September 2013 – For most American children, September means sharpened pencils, a fresh box of crayons and new books.
Now, children in Ghana will have the same experience at Concordia Preparatory School in Bawku, including receiving a new textbook: A Child’s Garden of Bible Stories, translated by LHF into their own language of Kusaal.
“The children will love to read this book,” said Rev. Nicholas Salifu, a Lutheran pastor in Ghana and lead translator for the project. In addition to teaching the children the faith, A Child’s Garden of Bible Stories will be used as a reading textbook.
“I am convinced that when the students enter Primary 2 (second half of first grade), they will be able to read Kusaal by themselves,” he said.
A seed is planted
In 2007, when Rev. Salifu attended Concordia Seminary in St. Louis, Mo., he saw how the Lutheran school system worked and was impressed.
“I saw this was something Ghana needed, urgently,” he said. “The Scriptures are clear: ‘Train a child in the way he should go, and when he is old, he will not depart from it’ (Proverbs 22: 6). All of northern Ghana has not even one Lutheran school, even though northern Ghana has the majority of Lutheran churches and members.”
When he returned to Ghana in 2010, Rev. Salifu decided to donate a large piece of land he owned, fencing it in to make it safe for the children. Donations from supporters in the United States allowed him to purchase the materials for building a school house, and church members provided the free labor.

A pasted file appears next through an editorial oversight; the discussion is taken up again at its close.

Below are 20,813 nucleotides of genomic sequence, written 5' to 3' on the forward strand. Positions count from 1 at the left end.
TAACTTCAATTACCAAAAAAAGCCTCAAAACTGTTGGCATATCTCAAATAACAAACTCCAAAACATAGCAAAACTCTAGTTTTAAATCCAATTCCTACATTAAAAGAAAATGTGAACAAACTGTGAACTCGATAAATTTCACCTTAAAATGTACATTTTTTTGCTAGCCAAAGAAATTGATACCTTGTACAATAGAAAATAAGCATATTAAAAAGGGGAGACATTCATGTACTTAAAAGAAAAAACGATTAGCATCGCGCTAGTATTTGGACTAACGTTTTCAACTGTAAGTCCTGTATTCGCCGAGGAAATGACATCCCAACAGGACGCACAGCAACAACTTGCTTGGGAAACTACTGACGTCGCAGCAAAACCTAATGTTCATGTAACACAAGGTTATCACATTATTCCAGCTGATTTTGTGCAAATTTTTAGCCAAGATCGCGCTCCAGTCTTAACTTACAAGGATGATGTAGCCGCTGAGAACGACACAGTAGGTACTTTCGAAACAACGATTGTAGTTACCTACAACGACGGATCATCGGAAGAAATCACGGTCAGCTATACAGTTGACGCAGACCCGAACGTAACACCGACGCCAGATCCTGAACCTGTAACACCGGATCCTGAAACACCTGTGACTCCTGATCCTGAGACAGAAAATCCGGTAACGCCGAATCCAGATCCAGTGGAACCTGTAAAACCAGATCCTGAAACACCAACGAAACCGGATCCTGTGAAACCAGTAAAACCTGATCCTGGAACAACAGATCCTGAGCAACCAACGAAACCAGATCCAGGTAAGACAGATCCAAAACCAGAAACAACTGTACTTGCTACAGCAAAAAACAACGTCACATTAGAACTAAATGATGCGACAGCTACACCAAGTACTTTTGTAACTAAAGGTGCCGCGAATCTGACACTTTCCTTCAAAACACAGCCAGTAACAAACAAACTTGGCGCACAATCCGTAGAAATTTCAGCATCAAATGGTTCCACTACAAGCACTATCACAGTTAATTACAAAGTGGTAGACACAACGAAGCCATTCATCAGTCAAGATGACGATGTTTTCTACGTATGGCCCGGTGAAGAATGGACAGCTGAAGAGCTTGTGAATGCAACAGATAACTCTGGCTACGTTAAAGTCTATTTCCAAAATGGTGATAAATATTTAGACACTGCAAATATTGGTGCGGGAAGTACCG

Classes began for four classes on Sept. 12, 2012, with just a handful of children. But soon, word about this new school spread.
“This year, we begin classes with 162 students in four grades,” reports Rev. Salifu. “The uniqueness of the school lies in what the children are learning, which is different from any other school in the region.”
What makes the difference? Unabashedly Lutheran teaching, Rev. Salifu says.
By the end of their first year of school (preschool), 4-year-olds have memorized the Ten Commandments, the Lord’s Prayer and parts of the Apostles’ Creed from the Kusaal Small Catechism LHF published three years ago.
“Like Luther’s time, I think memorizing the catechism is a good thing,” said Rev. Salifu, who directs the curriculum for the school’s religion classes. “It must be part of our lives, and we want all the children – including the Muslim students – to memorize the catechism.”
Muslim children attend a Lutheran school?
Most definitely, affirms Rev. Salifu.
“The population of our students is almost 50-50, Christian and Muslim or traditional religion,” he explained. “Muslim parents don’t object to their children coming to a Christian school, because they know their children will receive a better education. So they gladly send them. The policy of the school is that every student must learn and know the Christian religion, but no one is forced to become a Christian.”
As each year passes, additional classrooms are added on to the school to accommodate a new grade being added. The schoolhouse began with three rooms for preschool and kindergarten. With the construction that’s going on now, the school will have seven rooms in 2014.
“Several of our church members have provided free labor for the construction,” said Rev. Salifu. “The church is happy about the school as the children are learning about Jesus and His love for all mankind.”
Only with your help can this important work continue. Prayerfully consider how you can help support LHF projects.